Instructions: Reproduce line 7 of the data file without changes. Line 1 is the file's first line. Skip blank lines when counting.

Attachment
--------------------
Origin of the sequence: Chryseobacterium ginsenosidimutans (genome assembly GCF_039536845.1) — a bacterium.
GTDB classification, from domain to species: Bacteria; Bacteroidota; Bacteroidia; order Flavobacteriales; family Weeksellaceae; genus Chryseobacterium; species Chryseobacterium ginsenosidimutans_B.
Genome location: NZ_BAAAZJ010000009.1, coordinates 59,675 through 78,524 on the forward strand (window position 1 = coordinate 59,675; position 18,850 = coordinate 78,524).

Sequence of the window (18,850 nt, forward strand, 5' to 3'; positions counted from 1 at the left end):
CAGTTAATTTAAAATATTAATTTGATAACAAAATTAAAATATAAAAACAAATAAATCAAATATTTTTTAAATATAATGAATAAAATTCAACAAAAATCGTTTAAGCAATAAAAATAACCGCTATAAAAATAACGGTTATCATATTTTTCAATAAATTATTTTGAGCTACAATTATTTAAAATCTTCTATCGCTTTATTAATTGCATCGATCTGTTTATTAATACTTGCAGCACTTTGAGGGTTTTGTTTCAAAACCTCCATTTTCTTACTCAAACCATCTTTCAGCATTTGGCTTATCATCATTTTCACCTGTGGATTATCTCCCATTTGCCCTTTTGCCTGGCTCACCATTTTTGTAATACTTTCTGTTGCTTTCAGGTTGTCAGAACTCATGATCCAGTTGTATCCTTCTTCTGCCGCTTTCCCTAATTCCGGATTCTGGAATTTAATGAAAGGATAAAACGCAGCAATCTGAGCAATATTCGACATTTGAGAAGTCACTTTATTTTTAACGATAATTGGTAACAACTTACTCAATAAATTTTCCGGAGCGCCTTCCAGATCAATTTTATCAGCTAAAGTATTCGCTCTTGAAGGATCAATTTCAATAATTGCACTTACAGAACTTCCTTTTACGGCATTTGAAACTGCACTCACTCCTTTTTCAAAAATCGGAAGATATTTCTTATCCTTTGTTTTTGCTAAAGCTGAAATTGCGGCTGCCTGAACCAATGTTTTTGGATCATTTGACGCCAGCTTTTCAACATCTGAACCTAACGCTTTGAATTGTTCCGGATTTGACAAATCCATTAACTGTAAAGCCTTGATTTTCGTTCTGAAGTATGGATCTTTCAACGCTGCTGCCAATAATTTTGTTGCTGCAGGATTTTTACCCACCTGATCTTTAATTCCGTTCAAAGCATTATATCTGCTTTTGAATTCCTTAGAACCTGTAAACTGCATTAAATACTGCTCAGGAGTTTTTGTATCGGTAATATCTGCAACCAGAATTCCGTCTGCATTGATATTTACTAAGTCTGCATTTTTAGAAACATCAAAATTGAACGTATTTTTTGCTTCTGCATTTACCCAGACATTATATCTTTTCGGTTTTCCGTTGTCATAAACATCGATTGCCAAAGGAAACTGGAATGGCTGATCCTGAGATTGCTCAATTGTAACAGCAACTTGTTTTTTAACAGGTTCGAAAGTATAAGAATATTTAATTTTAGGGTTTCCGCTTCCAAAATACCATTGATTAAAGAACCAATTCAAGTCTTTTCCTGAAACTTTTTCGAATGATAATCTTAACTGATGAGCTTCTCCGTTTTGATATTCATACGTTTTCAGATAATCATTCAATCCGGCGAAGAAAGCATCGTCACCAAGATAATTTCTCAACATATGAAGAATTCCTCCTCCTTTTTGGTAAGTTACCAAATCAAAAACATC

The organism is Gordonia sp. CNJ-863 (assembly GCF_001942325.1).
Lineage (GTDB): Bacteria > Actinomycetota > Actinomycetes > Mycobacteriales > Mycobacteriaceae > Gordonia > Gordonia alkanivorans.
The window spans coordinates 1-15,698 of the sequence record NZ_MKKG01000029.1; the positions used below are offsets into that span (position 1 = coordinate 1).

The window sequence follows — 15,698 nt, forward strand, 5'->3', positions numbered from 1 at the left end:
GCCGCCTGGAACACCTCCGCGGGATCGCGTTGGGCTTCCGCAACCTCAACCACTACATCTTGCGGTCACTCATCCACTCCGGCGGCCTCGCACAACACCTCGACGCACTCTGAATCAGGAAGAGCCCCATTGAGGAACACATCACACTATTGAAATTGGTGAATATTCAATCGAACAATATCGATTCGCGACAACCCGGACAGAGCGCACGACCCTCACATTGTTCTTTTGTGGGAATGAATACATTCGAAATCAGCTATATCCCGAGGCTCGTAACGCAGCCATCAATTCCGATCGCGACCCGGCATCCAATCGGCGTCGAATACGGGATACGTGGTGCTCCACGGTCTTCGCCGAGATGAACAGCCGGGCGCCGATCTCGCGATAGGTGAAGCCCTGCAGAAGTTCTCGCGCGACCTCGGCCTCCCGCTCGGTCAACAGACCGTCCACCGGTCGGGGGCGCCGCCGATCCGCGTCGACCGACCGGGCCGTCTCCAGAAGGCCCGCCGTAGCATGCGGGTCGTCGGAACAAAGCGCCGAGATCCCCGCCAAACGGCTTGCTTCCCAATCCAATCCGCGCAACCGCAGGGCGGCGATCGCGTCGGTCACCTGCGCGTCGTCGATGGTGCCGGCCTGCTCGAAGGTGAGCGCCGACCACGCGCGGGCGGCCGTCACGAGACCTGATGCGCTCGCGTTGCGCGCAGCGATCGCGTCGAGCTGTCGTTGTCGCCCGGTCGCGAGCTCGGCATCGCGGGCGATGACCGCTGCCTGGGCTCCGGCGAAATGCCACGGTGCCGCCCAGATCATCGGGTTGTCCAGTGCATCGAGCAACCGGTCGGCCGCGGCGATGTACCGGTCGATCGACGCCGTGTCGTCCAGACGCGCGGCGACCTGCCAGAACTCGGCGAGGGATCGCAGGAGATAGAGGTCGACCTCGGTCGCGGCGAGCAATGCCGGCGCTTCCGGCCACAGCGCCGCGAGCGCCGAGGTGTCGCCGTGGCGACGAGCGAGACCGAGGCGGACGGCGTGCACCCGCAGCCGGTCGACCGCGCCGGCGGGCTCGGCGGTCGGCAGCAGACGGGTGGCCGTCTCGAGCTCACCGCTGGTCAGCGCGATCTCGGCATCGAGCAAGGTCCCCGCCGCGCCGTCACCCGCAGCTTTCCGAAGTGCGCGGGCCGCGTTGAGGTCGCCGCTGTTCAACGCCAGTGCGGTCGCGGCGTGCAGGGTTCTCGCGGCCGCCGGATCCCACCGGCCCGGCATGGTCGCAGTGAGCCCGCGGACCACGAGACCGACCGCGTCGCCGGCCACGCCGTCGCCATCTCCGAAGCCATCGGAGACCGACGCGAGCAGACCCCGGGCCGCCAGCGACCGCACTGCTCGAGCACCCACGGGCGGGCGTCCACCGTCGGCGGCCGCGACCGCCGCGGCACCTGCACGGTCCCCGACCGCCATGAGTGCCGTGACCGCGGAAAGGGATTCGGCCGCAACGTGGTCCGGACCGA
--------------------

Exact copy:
Lineage (GTDB): Bacteria > Actinomycetota > Actinomycetes > Mycobacteriales > Mycobacteriaceae > Gordonia > Gordonia alkanivorans.